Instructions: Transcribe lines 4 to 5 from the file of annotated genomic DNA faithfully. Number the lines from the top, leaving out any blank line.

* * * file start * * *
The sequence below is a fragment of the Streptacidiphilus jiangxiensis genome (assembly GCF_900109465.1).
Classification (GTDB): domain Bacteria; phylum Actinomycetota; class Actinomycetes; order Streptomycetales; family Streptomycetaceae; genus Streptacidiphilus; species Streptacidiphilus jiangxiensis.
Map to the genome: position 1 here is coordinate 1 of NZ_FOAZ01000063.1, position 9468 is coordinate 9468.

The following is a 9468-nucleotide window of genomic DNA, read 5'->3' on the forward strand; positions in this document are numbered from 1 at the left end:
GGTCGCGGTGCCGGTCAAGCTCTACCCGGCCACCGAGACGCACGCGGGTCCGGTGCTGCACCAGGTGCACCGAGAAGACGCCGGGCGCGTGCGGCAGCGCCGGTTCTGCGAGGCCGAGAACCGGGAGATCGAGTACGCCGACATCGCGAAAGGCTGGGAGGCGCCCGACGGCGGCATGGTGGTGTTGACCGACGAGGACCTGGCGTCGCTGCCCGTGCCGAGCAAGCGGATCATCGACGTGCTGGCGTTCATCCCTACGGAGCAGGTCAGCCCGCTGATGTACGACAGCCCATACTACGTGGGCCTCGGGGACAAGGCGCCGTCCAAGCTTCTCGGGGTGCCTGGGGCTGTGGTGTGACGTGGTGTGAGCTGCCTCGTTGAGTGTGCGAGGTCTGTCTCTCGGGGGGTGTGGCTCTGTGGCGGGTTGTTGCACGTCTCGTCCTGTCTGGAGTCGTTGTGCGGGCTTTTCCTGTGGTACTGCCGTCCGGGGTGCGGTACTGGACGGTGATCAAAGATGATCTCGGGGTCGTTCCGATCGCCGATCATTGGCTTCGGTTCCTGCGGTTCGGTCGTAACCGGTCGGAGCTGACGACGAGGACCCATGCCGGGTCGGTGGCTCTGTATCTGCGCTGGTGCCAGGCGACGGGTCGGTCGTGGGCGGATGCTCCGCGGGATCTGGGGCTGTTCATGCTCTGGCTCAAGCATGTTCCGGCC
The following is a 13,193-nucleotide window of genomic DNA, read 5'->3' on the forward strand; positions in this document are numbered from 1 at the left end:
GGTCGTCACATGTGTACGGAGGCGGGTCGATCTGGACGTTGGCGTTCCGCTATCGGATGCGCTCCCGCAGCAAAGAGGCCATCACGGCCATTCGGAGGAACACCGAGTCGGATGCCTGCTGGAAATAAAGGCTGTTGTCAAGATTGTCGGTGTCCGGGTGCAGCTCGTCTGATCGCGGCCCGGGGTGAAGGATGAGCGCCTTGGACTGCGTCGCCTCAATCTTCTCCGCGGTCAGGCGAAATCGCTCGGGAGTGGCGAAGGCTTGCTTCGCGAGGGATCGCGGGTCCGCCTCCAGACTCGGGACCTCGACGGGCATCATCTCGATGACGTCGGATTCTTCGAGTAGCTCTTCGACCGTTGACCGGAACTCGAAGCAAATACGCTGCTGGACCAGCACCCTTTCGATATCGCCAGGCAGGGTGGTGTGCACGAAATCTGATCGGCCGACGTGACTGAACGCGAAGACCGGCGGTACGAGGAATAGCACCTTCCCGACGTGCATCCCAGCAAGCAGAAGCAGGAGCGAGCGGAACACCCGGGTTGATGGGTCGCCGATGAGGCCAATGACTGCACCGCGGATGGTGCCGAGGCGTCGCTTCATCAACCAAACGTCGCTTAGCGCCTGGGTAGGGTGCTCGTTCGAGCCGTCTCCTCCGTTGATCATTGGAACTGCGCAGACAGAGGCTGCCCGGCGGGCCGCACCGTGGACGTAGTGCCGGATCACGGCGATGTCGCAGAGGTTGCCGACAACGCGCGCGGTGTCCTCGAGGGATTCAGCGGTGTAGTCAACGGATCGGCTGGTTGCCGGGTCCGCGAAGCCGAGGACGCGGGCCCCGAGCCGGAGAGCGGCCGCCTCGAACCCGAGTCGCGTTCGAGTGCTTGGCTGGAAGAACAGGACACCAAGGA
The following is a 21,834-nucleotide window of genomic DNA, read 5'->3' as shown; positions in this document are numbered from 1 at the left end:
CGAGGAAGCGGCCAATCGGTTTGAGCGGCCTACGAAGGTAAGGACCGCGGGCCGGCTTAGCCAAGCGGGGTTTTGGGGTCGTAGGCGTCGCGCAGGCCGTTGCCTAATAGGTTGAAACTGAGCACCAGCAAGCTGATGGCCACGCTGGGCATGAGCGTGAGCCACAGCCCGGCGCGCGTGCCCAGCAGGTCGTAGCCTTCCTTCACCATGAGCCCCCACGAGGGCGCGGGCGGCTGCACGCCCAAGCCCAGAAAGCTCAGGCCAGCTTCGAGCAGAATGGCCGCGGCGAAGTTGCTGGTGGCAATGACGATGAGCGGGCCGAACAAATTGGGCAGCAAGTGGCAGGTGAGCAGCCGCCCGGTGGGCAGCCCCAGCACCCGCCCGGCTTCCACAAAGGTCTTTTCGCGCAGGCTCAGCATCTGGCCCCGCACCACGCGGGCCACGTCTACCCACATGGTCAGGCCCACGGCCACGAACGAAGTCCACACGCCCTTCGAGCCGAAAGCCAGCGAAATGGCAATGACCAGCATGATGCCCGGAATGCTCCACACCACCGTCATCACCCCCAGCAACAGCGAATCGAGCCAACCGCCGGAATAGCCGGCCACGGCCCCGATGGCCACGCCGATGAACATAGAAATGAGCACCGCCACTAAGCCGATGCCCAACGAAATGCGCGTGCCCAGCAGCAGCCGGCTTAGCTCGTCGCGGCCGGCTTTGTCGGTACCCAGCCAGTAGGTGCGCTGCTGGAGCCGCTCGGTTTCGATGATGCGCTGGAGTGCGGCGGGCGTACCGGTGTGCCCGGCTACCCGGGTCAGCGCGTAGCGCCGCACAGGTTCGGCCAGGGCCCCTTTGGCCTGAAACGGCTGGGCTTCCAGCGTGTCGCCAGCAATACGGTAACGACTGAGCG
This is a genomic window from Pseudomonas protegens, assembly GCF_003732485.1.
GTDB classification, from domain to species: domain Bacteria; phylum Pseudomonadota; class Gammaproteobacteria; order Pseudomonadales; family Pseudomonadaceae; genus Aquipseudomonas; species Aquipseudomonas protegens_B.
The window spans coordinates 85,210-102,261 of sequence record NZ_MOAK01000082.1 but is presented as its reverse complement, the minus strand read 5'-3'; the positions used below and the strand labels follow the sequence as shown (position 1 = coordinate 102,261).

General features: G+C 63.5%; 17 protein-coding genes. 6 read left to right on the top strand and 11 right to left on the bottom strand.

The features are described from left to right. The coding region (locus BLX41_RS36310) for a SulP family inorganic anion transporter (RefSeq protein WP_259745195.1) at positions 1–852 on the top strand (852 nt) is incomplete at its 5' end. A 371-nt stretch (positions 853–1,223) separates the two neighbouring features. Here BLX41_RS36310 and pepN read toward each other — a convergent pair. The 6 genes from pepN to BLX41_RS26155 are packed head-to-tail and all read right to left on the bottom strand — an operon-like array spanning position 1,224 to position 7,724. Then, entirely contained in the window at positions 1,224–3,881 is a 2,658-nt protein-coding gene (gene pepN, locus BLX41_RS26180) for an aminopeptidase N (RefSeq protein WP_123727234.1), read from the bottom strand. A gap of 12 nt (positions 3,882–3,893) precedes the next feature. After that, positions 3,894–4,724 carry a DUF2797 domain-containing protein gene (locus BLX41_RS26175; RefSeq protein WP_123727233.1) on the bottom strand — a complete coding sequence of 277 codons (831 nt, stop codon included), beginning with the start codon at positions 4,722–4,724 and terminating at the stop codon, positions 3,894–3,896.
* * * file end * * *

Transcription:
The following is a 9468-nucleotide window of genomic DNA, read 5'->3' on the forward strand; positions in this document are numbered from 1 at the left end:
GGTCGCGGTGCCGGTCAAGCTCTACCCGGCCACCGAGACGCACGCGGGTCCGGTGCTGCACCAGGTGCACCGAGAAGACGCCGGGCGCGTGCGGCAGCGCCGGTTCTGCGAGGCCGAGAACCGGGAGATCGAGTACGCCGACATCGCGAAAGGCTGGGAGGCGCCCGACGGCGGCATGGTGGTGTTGACCGACGAGGACCTGGCGTCGCTGCCCGTGCCGAGCAAGCGGATCATCGACGTGCTGGCGTTCATCCCTACGGAGCAGGTCAGCCCGCTGATGTACGACAGCCCATACTACGTGGGCCTCGGGGACAAGGCGCCGTCCAAGCTTCTCGGGGTGCCTGGGGCTGTGGTGTGACGTGGTGTGAGCTGCCTCGTTGAGTGTGCGAGGTCTGTCTCTCGGGGGGTGTGGCTCTGTGGCGGGTTGTTGCACGTCTCGTCCTGTCTGGAGTCGTTGTGCGGGCTTTTCCTGTGGTACTGCCGTCCGGGGTGCGGTACTGGACGGTGATCAAAGATGATCTCGGGGTCGTTCCGATCGCCGATCATTGGCTTCGGTTCCTGCGGTTCGGTCGTAACCGGTCGGAGCTGACGACGAGGACCCATGCCGGGTCGGTGGCTCTGTATCTGCGCTGGTGCCAGGCGACGGGTCGGTCGTGGGCGGATGCTCCGCGGGATCTGGGGCTGTTCATGCTCTGGCTCAAGCATGTTCCGGCC